April 16, 2018

Dear Lauren: Advice to Incoming Students

Lauren Nelson is a candidate in Weatherhead's MBA program.

My advice to incoming Weatherhead students? Set your post-graduation goals early, and seek opportunities outside the classroom to differentiate yourself from day 1 of b-school. Here are a few ways I did that and what I learned along the way. 

Before coming to CWRU I knew that I wanted to become a business designer. For those who aren’t familiar with that term – it means solving complex “hairy” problems using a human-centered approach, combining customer empathy, business strategy and design thinking. Often it starts with ethnographic research and problem definition, followed by an iterative series of prototypes and experiments tested and co-created with actual users in the field, and finally a human centered solution is solidified. I knew it to be my vocation. Knowing that made it easy to find opportunities to grow in this respect. Some of my classmates knew what industry they wanted to work in, for example: one peer wanted to work in something Organizational Behavior related, another wanted Investment Banking, and yet another wanted to work in advanced marketing analytics. While you may not know every detail about what you want to do, at least have a type of work or industry in mind so that you can more easily evaluate all of the many opportunities that are going to come your way, and choose to get involved in what will give you great stories and skills that you can discuss in your interviews. 

I spent most of first semester of year one looking forward to the MBA core Design class that I knew would come in the Spring for my cohort. A lot of my free time was spent pursuing creative interests on my own, but there weren’t many opportunities to engage in design-related project work or events outside of class. So, shortly after the first days of Design class I, and another student, approached our Design professor, Professor Yoo, to ask for more opportunities. We didn’t let the dearth of opportunities stop us, we made our own! We got a design challenge from our professor to work on as an extracurricular project, which gave us both some great talking points that helped us both get our business design-focused internships in the summer. 

Shortly after the meeting I mentioned above, we made plans to start our own Weatherhead Design Club. This year that club has come to fruition and it’s one of the things I’m most proud of from my time at Weatherhead. We’ve come up with some repeatable templates for events that engage students with outside speakers, skill-building, and ongoing project work for those who desire it. I’m not telling everyone to start a club, but at least get involved in one and make it your own. If I could change something, I would probably have gotten more involved in event planning for different clubs in my first year. Just because you’re not a club leader your first year, doesn’t mean you can’t plan! In fact, club leaders would probably be grateful for someone to step up and help with event coordination, especially when they’re often working, going to school and leading a club.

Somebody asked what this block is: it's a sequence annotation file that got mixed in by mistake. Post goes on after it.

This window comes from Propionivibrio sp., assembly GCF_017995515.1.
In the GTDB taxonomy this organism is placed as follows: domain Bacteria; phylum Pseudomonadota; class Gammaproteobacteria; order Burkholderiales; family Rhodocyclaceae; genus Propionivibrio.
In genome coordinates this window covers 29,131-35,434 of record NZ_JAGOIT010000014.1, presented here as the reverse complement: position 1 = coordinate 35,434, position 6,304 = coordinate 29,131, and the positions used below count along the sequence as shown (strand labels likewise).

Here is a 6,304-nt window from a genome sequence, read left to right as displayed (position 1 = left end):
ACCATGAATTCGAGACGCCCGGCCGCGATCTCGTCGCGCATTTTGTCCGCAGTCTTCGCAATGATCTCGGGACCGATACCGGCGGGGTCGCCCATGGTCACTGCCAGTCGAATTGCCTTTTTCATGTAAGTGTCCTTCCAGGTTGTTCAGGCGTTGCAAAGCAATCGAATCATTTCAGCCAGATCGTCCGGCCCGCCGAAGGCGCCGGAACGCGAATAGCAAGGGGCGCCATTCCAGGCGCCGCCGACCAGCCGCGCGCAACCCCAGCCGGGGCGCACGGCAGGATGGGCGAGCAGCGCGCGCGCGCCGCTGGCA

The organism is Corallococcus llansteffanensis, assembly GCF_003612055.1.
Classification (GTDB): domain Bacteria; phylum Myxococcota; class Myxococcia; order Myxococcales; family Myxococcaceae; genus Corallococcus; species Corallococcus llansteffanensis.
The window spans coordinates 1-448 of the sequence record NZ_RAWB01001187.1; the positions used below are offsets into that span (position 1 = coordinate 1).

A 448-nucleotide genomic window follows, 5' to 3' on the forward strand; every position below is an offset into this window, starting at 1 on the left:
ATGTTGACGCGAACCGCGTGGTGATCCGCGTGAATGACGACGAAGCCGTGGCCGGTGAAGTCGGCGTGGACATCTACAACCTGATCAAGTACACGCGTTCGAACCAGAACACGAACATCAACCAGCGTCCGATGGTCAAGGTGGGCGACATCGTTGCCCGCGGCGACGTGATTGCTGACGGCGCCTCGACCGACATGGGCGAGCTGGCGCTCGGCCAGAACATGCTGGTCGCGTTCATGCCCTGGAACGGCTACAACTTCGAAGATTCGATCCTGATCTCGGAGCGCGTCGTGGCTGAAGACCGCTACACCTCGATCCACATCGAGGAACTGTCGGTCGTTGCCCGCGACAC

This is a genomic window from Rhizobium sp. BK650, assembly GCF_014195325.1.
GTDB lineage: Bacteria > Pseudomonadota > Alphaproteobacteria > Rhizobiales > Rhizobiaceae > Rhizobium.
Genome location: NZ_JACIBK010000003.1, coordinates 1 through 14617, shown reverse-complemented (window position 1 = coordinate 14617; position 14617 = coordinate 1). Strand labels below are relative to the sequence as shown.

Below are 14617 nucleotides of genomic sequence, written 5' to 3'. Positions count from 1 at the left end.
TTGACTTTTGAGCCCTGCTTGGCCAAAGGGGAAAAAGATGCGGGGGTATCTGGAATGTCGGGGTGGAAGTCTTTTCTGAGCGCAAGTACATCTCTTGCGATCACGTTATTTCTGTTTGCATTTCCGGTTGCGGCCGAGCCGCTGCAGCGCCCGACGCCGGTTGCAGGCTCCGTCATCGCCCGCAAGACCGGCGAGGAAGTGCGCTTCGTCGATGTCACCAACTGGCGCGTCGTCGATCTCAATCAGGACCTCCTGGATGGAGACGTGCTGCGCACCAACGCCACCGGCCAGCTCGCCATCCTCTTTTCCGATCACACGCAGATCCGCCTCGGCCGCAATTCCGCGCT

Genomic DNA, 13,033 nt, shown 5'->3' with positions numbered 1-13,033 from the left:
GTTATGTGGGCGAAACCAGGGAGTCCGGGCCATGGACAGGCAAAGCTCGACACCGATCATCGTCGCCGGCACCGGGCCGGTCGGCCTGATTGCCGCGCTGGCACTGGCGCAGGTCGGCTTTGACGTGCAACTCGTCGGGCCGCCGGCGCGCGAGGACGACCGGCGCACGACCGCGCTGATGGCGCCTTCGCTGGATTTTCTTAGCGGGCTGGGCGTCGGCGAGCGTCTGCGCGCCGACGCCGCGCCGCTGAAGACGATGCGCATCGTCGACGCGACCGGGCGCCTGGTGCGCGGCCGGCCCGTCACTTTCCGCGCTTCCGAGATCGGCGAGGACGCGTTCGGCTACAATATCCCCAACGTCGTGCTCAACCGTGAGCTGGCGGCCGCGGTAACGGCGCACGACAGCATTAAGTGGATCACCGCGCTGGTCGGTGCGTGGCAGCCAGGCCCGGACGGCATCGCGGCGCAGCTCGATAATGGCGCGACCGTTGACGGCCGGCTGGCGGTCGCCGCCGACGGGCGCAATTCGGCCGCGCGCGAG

You can also flex your leadership muscles with GBSA and deepen your content knowledge by becoming a TA. These are things you should start setting up for during the beginning of the first year – want to TA for a specific professor? Do extra great work for them and attend office hours whenever possible! Want to represent your classmates in GBSA? Apply for a class representative role, and find innovative ways to collect student voices so that you can do your role meaningfully. For me, being the VP of Academic Affairs in GBSA was a great way to get an understanding of the inner-workings of higher ed institutions, and to advocate for my peers. TAing for the first year’s Design class was incredibly valuable and gave me the opportunity to use skills from my past life in teaching in a new context that I am more passionate about. 

Don’t underestimate the power of extracurriculars to get you to the next level and help you meet your goals. The experiences I described above helped me land a job in my vocation and you can too! It’s the things outside of class that strengthen our network and form the connections that will last far into the future. So go get involved!


A photo from our first Design Club event back in the fall.
Excited for next year’s leaders to repeat this event, and make it even bigger and better!

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